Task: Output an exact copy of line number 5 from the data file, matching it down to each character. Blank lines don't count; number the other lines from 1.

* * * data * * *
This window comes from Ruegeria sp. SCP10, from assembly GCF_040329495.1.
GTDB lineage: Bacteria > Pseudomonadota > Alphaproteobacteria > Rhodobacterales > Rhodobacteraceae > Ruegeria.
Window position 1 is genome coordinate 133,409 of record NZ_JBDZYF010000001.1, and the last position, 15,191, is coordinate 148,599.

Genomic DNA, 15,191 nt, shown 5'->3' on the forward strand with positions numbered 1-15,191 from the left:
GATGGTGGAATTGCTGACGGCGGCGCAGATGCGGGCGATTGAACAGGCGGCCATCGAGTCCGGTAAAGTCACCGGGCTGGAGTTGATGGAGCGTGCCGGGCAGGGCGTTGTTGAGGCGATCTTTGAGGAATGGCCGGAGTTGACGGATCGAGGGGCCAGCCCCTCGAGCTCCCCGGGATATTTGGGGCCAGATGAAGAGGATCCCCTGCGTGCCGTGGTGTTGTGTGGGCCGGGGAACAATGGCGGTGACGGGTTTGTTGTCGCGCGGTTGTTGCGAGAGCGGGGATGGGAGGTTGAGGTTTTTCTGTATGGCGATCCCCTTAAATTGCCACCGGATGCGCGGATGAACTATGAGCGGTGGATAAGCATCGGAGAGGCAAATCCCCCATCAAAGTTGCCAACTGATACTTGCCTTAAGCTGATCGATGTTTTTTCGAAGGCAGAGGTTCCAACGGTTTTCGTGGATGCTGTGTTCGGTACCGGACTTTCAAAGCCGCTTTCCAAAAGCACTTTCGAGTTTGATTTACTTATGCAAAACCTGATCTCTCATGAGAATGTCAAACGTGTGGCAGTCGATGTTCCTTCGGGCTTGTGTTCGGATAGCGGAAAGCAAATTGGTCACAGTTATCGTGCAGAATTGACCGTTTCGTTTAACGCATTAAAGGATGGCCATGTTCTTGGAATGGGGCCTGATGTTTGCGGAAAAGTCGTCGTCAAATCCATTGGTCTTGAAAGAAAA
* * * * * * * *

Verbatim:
GATGGTGGAATTGCTGACGGCGGCGCAGATGCGGGCGATTGAACAGGCGGCCATCGAGTCCGGTAAAGTCACCGGGCTGGAGTTGATGGAGCGTGCCGGGCAGGGCGTTGTTGAGGCGATCTTTGAGGAATGGCCGGAGTTGACGGATCGAGGGGCCAGCCCCTCGAGCTCCCCGGGATATTTGGGGCCAGATGAAGAGGATCCCCTGCGTGCCGTGGTGTTGTGTGGGCCGGGGAACAATGGCGGTGACGGGTTTGTTGTCGCGCGGTTGTTGCGAGAGCGGGGATGGGAGGTTGAGGTTTTTCTGTATGGCGATCCCCTTAAATTGCCACCGGATGCGCGGATGAACTATGAGCGGTGGATAAGCATCGGAGAGGCAAATCCCCCATCAAAGTTGCCAACTGATACTTGCCTTAAGCTGATCGATGTTTTTTCGAAGGCAGAGGTTCCAACGGTTTTCGTGGATGCTGTGTTCGGTACCGGACTTTCAAAGCCGCTTTCCAAAAGCACTTTCGAGTTTGATTTACTTATGCAAAACCTGATCTCTCATGAGAATGTCAAACGTGTGGCAGTCGATGTTCCTTCGGGCTTGTGTTCGGATAGCGGAAAGCAAATTGGTCACAGTTATCGTGCAGAATTGACCGTTTCGTTTAACGCATTAAAGGATGGCCATGTTCTTGGAATGGGGCCTGATGTTTGCGGAAAAGTCGTCGTCAAATCCATTGGTCTTGAAAGAAAA